The first squealed in pain, lost its footing, and fell from the roof. Witcher used his own momentum to push the second one over the edge, as well, but was caught by a swipe of the griffin’s talons. “You mustn’t abandon your friend,” he called to it. “Go ahead and join him!” He felt his chest to see how bad the wound was. Blood filled the palm of his hand. The sight of the two lion-eagle creatures lying wounded on the ground next to the cabin had the desired effect: it enraged the other supernaturals and attracted more members of the mob onto the roof, where Witcher could keep them distracted, hopefully, through sustained combat. Quickly retreating to the rear of the roof, he squared off. The host from hell poured onto the roof and circled him until he was half-surrounded by creatures of the night on one side and by a sheer drop on the other, the cliff’s boundary lurking behind him. Witcher’s pugnacity had clearly earned him the mob's respect, and they were careful to keep a safe distance. He reasoned that none of them wanted to be the next one stabbed. The cliff face, too, he thought was keeping them at bay. Understandably, few would want to attack him so close to the brink of a cliff for fear they might go over it in the bargain. A centaur moved in on Witcher's left, while the minotaur who had breached the wall of gravity earlier moved in on his right. In front of him, Lycan and a demon approached. Witcher rushed the centaur, clipping it in the leg. The half-man, half-horse retreated with a limp. The warlock next took a pass at the minotaur, swinging the sword at him, but missed. He made the rounds, always hugging the roof’s edge and, therefore, the cliff's. It was both his weakness and his strength as the mob's unwillingness to risk going over the brink gave him sanctuary, however grudgingly. Witcher, meanwhile, had begun to show signs of fatigue. His left side was awash in blood from the swipe of the griffin’s talons. He was one supernatural cornered by four larger supernaturals, who in turn were backed up by dozens more. He raised his vampiric war cry, a sequence of aggressive snarls that signaled both his hostile intent and his outand-out desperation. Although his body sagged with exhaustion from the unremitting combat, his dark silhouette continued to advance and retreat beneath the violet moonlight. He fought as though he might best them all. He was a netherworld cyclone. A hell’s hurricane. A sword-wielding twister. Black lightning crackling in the nighttime sky. He would surge forward, then draw back. Feint left, then jab center. He was a jumping dagger—a barbed stiletto—dancing at the edge of infinity. A harpy attacked him from above, causing him to drop his sword. He couldn’t retreat, so he fought hand-to-claw with the monster. He thought he recognized her as the same creature who attacked him earlier. He flailed his arms and attempted to grab hold of her. The harpy clawed him in the face and drove him toward the roof’s edge. The other supernaturals—although they closed in—were kept at bay by the struggle. Feathers from the harpy and shouts from Witcher spiced the night air. The harpy scratched him on his scalp, yet he managed to get his hands around her talons and pull her to the roof. Picking up the sword, he lunged and gored her horribly with it. Then, he grabbed hold of her and flung her toward the mob, his hands red from cuts inflicted by her claws. Blood from the scalp wound inflicted by the harpy flowed into his eyes. On his left,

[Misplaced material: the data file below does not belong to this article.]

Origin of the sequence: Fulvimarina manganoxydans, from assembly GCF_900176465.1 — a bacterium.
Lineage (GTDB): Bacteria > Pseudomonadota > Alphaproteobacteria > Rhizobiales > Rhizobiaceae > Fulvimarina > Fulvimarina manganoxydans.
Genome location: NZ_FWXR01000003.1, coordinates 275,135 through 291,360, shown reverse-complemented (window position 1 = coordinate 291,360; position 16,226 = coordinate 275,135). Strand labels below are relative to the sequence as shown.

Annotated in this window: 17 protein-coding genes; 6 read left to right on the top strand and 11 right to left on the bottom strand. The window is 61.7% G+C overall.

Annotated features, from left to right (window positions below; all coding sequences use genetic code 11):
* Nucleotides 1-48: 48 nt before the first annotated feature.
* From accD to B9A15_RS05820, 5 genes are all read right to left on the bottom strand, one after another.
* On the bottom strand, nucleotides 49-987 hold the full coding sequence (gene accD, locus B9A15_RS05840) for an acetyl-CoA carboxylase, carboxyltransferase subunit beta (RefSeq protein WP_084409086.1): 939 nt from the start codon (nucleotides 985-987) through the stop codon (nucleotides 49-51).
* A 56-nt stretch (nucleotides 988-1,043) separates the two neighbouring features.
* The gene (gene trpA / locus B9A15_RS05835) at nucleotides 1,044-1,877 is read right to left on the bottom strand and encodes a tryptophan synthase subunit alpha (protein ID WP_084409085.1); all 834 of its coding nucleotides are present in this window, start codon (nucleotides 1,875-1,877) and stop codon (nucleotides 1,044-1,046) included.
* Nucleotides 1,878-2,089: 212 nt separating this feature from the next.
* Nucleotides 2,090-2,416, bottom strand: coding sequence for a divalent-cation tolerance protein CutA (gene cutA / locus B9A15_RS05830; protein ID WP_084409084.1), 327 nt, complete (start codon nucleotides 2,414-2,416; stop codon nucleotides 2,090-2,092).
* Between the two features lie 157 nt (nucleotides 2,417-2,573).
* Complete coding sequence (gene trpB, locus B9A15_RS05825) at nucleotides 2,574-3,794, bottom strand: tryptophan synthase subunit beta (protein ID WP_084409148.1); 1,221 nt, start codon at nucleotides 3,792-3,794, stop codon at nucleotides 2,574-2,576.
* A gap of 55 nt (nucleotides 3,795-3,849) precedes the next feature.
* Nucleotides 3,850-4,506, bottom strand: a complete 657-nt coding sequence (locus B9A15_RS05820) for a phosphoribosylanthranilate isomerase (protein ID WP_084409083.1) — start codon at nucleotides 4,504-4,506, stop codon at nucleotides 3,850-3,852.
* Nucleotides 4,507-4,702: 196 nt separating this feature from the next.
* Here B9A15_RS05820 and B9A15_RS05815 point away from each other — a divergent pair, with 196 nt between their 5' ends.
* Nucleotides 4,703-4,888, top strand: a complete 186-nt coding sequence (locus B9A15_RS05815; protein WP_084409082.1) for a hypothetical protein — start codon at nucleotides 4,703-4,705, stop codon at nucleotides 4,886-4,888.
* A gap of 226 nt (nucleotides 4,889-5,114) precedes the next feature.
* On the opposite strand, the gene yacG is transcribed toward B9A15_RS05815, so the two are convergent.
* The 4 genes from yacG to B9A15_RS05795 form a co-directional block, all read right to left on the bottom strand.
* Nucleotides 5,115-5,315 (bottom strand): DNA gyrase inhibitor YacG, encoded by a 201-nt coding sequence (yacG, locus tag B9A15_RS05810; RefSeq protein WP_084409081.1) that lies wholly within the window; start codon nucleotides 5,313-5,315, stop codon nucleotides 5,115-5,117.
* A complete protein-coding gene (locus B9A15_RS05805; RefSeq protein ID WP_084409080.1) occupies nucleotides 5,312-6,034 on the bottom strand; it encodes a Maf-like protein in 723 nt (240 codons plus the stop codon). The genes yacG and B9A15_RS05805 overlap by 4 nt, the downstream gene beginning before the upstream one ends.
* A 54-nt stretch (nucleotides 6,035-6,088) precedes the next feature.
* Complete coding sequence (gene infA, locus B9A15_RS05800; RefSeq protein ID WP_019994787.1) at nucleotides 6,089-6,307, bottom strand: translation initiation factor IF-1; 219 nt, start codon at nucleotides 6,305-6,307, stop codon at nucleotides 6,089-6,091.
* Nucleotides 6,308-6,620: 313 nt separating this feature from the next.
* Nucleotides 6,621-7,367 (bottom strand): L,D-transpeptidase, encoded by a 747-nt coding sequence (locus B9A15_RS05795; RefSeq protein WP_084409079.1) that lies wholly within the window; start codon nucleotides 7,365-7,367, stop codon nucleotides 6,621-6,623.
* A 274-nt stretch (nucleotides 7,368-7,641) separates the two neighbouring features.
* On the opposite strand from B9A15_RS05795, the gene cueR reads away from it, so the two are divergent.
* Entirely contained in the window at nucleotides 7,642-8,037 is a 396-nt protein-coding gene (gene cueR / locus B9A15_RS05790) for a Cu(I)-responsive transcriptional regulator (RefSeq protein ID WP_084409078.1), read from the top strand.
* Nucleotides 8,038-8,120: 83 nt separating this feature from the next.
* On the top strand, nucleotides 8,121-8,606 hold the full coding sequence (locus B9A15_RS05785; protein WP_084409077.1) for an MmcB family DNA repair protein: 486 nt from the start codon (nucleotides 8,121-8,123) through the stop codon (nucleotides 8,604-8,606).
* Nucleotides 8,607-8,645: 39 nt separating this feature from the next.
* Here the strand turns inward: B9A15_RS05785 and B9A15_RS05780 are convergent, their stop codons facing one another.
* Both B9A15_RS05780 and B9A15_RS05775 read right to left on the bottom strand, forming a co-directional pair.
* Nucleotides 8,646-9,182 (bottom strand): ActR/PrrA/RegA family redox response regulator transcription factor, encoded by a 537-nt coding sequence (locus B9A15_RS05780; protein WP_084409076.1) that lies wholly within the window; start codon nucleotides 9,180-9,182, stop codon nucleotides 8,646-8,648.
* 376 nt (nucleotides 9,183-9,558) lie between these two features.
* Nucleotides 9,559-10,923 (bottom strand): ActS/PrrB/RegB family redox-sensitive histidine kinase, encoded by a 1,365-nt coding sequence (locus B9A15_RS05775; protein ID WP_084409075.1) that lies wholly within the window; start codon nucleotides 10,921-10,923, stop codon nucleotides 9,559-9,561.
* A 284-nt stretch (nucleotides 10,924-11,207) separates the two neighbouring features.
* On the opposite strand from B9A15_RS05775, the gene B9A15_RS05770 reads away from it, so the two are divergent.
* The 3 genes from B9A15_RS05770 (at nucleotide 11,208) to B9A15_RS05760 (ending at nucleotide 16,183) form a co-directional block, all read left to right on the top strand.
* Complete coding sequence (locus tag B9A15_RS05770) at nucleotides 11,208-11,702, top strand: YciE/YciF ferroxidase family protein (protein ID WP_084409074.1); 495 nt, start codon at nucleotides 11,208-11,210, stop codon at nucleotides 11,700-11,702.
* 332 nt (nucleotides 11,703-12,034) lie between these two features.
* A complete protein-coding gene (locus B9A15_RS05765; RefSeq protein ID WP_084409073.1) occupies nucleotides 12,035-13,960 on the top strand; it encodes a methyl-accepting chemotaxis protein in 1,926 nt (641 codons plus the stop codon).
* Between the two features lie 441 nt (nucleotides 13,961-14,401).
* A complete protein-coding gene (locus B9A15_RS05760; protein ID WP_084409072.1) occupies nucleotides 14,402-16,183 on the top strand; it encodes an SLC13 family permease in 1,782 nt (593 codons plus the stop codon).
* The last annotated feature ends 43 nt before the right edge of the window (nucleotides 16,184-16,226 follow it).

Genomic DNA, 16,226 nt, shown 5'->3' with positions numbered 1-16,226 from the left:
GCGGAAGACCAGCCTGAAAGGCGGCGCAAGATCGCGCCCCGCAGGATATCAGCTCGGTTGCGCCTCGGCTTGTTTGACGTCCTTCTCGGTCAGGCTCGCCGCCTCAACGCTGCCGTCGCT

Lycan approached, teeth bared. Witcher scrambled forward, bit down with his fangs, and pierced the brown pelt of the werewolf's arm. Lycan yelped with pain and pulled away. Witcher's eyes burned from the blood, and he struggled even to see his opponents through the dark wetness. Nonetheless, he fought on, straining to reestablish his defensive base. Just when it seemed he might recover his position and begin anew, though, the minotaur plowed into him on his right—impact! Solid. Before he could blink, he was a crumpling gallows, a wilting gibbet, flying beyond the roof's boundary. His tall frame sailed several feet out then stopped, frozen above five hundred feet of nothingness, suspended on the cusp of space and time. Compared to the stars and both moons, he moved not at all. It was Hades that rushed up to meet him. He saw the rock face shoot above him and the foot of the cliff rise toward him. When mighty Hades collided with him, it was as though a speeding train had smacked into a bug. The crush knocked the breath from him, producing a simultaneous explosion high in the sky and a thud down below. The great boom threw the cabin and its immediate environs into chaos as the building caught on fire. Supernaturals scattered everywhere, running for cover. Witcher, however, lay stock-still. Silent. Barely conscious, his body was strewn across the rocks at the cliff's base. At the top of the cliff, came self-congratulatory peals of laughter. The words, “No more Witcher,” carried on Lycan’s voice wafted through the air, spiraled downward, and came to rest in the ears of the defeated warlock.